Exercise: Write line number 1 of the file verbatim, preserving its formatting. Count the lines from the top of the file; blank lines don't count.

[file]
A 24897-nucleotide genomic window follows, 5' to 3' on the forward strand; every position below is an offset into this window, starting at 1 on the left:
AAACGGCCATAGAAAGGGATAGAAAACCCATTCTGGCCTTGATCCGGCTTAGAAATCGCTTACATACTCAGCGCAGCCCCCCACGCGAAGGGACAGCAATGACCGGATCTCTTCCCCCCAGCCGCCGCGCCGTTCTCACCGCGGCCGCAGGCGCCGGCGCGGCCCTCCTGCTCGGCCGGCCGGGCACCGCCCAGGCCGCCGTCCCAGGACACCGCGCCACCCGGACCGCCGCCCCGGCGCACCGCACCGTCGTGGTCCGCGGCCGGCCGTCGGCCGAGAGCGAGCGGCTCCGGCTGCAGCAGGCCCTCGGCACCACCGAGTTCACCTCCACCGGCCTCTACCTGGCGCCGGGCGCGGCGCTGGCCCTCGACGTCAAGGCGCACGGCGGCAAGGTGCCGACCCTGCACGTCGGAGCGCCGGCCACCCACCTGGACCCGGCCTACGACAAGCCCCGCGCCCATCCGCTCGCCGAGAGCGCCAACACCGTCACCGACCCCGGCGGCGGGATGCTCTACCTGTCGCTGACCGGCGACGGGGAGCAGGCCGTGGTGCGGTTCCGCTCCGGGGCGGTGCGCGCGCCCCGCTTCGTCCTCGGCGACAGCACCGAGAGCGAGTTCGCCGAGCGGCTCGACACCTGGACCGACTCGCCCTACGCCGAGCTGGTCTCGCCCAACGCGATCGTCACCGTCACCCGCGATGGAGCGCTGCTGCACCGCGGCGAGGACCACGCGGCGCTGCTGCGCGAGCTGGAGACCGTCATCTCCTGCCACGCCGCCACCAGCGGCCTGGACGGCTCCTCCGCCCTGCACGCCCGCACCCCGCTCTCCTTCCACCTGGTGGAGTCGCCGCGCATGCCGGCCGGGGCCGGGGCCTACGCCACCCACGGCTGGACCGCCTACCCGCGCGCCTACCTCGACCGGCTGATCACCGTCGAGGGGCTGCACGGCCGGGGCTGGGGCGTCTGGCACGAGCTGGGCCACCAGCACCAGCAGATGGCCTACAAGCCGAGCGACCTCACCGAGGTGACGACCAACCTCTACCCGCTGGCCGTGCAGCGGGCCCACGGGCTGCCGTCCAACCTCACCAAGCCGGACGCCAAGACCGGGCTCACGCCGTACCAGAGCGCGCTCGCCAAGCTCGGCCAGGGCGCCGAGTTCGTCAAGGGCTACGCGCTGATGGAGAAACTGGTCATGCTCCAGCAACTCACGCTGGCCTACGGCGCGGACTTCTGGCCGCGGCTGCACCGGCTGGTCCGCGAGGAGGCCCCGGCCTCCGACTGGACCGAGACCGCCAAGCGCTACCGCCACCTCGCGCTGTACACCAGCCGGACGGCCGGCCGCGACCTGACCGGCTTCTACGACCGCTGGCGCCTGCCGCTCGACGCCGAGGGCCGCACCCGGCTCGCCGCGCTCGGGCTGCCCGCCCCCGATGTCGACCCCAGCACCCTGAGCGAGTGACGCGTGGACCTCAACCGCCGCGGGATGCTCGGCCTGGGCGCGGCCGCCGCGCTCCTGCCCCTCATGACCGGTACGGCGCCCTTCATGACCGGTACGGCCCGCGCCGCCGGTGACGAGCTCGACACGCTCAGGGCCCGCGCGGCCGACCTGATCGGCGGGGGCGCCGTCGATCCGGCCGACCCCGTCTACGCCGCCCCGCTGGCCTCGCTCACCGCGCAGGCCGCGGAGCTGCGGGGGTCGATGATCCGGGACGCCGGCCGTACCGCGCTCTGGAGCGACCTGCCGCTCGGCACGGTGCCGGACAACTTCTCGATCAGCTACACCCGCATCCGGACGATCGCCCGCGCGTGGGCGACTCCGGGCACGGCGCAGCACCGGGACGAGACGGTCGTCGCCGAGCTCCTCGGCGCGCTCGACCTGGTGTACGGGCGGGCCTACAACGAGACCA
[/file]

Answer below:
A 24897-nucleotide genomic window follows, 5' to 3' on the forward strand; every position below is an offset into this window, starting at 1 on the left: